Foreign policy and national security was disappointingly absent from last night's Republican presidential debate. The event focused on financial issues because it was hosted by the CNBC business news channel, but the economy is intertwined with important debates about foreign policy, energy independence and global instability. At one point, an incredulous Gov. Chris Christie mocked how more time was spent discussing fantasy football than the Islamic State (ISIS/ISIL) threat.
The following is a summary of the statements related to national security that were made by the candidates.
The most impressive national answers in my judgment were given by George Pataki during the first debate amongst the four lowest polling candidates. He pointed out that his two sons served in the U.S. military in Iraq and Afghanistan. The impact of cyber attacks on the economy were discussed in the undercard debate but were shockingly left out of the main event, even though Iran and North Korea (and others) have waged cyber warfare on the U.S.
Pataki said that the U.S. should sanction any company that engages in hacking and bar them from trade with the American market, including those of Chinese origin. He said that the U.S. should follow Israel's example in establishing a single federal agency dedicated to cyber defense. He then linked the issue to the controversy over Hillary Clinton's unsecured email server at her home and the likelihood that its contents was hacked by Iran, Russia, China and others.
Pataki is currently in 15th place among the 16 Republican contenders with an average of less than 1% nationally and less than 1% for the New Hampshire primary that is the focus of his campaign. You can read our factsheet on his stances related to Islamist extremism here.
Donald Trump's answers related to national security earned the most applause. He said that the U.S. is too predictable and shouldn't be constantly talking about how it will handle enemies like the Islamic State. The audience roared when he said that servicemen at military installations should be trusted to be armed, referring to the Islamist shooting at two sites in Chattanooga, Tennessee in July that killed five people.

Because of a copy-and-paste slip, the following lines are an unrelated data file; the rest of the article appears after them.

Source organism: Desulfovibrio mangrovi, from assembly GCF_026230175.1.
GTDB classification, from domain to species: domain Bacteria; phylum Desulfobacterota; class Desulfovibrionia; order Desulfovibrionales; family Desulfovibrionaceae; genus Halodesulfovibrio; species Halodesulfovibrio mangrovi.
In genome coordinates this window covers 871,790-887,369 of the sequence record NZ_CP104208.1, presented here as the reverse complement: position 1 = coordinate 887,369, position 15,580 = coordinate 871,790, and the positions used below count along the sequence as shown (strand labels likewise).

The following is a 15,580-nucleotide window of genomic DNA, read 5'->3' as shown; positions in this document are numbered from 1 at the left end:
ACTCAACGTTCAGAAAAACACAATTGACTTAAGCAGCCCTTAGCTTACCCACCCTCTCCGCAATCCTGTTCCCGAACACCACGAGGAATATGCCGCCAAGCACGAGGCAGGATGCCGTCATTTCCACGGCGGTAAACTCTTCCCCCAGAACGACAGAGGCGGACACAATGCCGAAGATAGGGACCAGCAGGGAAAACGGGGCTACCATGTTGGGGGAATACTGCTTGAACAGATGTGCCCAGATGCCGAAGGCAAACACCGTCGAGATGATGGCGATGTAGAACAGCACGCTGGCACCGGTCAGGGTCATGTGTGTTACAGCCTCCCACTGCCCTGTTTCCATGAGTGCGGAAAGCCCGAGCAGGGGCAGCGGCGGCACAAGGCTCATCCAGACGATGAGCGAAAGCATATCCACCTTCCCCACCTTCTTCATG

Trump is the frontrunner nationally with 27%; is in second place with 21% in Iowa (behind Ben Carson); first place in New Hampshire with 30% and first place in South Carolina with 33%. You can read our factsheet on his stances related to Islamist extremism here.
Chris Christie was also received very positively when he talked about national security, particularly when he lambasted the extremely condescending CNBC moderators (as other candidates did) and pointed out how fantasy football was talked about more than the Islamic State.
Christie warned of foreign policy isolationists that would leave behind fewer democracies around the world and criticized the Obama Administration's record on promoting freedom. He also cited the FBI director's statement that the stigmatizing of law enforcement is increasing crime and decreasing safety.
Christie is currently in 10th place nationally with 2% and 9th place in New Hampshire with 3%. You can read our factsheet on his stances related to Islamist extremism here.
Lindsey Graham emphasized national security during the undercard debate and was met with thunderous applause when he said that he'd let dictators know that the "party is over" and "this crap stops" if he becomes president.
He warned of the danger of cuts to the defense budget and claimed that the Army will shrink to its smallest size since 1940. On the issue of cyber warfare, he said he'd tell China and others involved in hacking that the U.S. has a clenched fist and an open hand and their behavior will decide which one is used.
Graham is currently in 11th place nationally with 1%, 12th in New Hampshire with 1% and 7th in South Carolina with 3%. You can read our factsheet on his stances related to Islamist extremism here.
Marco Rubio's only comments related to national security were about the hearings regarding the Islamist terrorist attacks in Benghazi, Libya in 2012 and Hillary Clinton's testimony. He said that Clinton privately wrote emails stating that the violence was a terrorist attack linked to Al-Qaeda but that she and the administration blamed it on an out-of-control protest against a video criticizing Islam.
Rubio is currently in third place nationally with 9%; third in Iowa with 10%; fourth in New Hampshire with 8% and third in South Carolina with 8%. You can read out factsheet on his stances related to Islamist extremism here.
Ryan Mauro is ClarionProject.org’s national security analyst, a fellow with Clarion Project and an adjunct professor of homeland security. Mauro is frequently interviewed on top-tier television and radio. Read more, contact or arrange a speaking engagement.